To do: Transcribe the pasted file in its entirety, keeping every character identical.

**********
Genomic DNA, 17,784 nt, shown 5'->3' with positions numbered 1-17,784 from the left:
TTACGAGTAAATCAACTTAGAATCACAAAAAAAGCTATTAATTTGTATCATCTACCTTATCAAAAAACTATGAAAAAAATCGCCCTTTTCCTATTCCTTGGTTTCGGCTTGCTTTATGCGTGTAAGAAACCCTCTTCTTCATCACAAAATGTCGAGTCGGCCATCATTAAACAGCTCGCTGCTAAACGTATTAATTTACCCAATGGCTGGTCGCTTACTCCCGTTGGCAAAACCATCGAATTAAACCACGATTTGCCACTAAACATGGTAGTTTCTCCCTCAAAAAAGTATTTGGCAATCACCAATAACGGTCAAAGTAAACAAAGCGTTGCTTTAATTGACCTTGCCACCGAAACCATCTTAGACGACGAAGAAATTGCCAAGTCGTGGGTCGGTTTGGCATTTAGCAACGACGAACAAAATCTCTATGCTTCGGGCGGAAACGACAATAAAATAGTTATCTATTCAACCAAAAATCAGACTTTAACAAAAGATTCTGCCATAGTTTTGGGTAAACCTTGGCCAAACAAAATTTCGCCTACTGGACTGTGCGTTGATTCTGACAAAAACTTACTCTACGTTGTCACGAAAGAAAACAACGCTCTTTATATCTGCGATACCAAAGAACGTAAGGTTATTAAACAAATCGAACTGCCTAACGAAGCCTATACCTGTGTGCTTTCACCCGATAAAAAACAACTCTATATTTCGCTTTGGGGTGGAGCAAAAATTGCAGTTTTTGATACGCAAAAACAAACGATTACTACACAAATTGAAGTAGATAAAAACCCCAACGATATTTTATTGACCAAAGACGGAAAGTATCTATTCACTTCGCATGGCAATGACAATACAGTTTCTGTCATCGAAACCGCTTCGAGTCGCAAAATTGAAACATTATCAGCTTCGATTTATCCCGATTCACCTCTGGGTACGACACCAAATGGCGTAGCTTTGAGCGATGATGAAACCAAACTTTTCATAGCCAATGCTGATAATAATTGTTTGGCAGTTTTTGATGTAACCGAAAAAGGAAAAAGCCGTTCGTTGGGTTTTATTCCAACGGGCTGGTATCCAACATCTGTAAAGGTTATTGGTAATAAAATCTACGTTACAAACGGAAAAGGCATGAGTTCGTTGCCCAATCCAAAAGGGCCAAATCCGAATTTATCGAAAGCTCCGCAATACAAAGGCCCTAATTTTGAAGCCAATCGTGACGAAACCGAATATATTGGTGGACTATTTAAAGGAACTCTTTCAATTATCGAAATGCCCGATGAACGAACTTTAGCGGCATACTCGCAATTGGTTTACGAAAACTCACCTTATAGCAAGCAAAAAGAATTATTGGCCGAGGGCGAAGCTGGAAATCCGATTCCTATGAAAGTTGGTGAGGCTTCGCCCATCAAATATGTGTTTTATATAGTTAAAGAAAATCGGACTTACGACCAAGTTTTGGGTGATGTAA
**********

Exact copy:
Genomic DNA, 17,784 nt, shown 5'->3' with positions numbered 1-17,784 from the left:
TTACGAGTAAATCAACTTAGAATCACAAAAAAAGCTATTAATTTGTATCATCTACCTTATCAAAAAACTATGAAAAAAATCGCCCTTTTCCTATTCCTTGGTTTCGGCTTGCTTTATGCGTGTAAGAAACCCTCTTCTTCATCACAAAATGTCGAGTCGGCCATCATTAAACAGCTCGCTGCTAAACGTATTAATTTACCCAATGGCTGGTCGCTTACTCCCGTTGGCAAAACCATCGAATTAAACCACGATTTGCCACTAAACATGGTAGTTTCTCCCTCAAAAAAGTATTTGGCAATCACCAATAACGGTCAAAGTAAACAAAGCGTTGCTTTAATTGACCTTGCCACCGAAACCATCTTAGACGACGAAGAAATTGCCAAGTCGTGGGTCGGTTTGGCATTTAGCAACGACGAACAAAATCTCTATGCTTCGGGCGGAAACGACAATAAAATAGTTATCTATTCAACCAAAAATCAGACTTTAACAAAAGATTCTGCCATAGTTTTGGGTAAACCTTGGCCAAACAAAATTTCGCCTACTGGACTGTGCGTTGATTCTGACAAAAACTTACTCTACGTTGTCACGAAAGAAAACAACGCTCTTTATATCTGCGATACCAAAGAACGTAAGGTTATTAAACAAATCGAACTGCCTAACGAAGCCTATACCTGTGTGCTTTCACCCGATAAAAAACAACTCTATATTTCGCTTTGGGGTGGAGCAAAAATTGCAGTTTTTGATACGCAAAAACAAACGATTACTACACAAATTGAAGTAGATAAAAACCCCAACGATATTTTATTGACCAAAGACGGAAAGTATCTATTCACTTCGCATGGCAATGACAATACAGTTTCTGTCATCGAAACCGCTTCGAGTCGCAAAATTGAAACATTATCAGCTTCGATTTATCCCGATTCACCTCTGGGTACGACACCAAATGGCGTAGCTTTGAGCGATGATGAAACCAAACTTTTCATAGCCAATGCTGATAATAATTGTTTGGCAGTTTTTGATGTAACCGAAAAAGGAAAAAGCCGTTCGTTGGGTTTTATTCCAACGGGCTGGTATCCAACATCTGTAAAGGTTATTGGTAATAAAATCTACGTTACAAACGGAAAAGGCATGAGTTCGTTGCCCAATCCAAAAGGGCCAAATCCGAATTTATCGAAAGCTCCGCAATACAAAGGCCCTAATTTTGAAGCCAATCGTGACGAAACCGAATATATTGGTGGACTATTTAAAGGAACTCTTTCAATTATCGAAATGCCCGATGAACGAACTTTAGCGGCATACTCGCAATTGGTTTACGAAAACTCACCTTATAGCAAGCAAAAAGAATTATTGGCCGAGGGCGAAGCTGGAAATCCGATTCCTATGAAAGTTGGTGAGGCTTCGCCCATCAAATATGTGTTTTATATAGTTAAAGAAAATCGGACTTACGACCAAGTTTTGGGTGATGTAA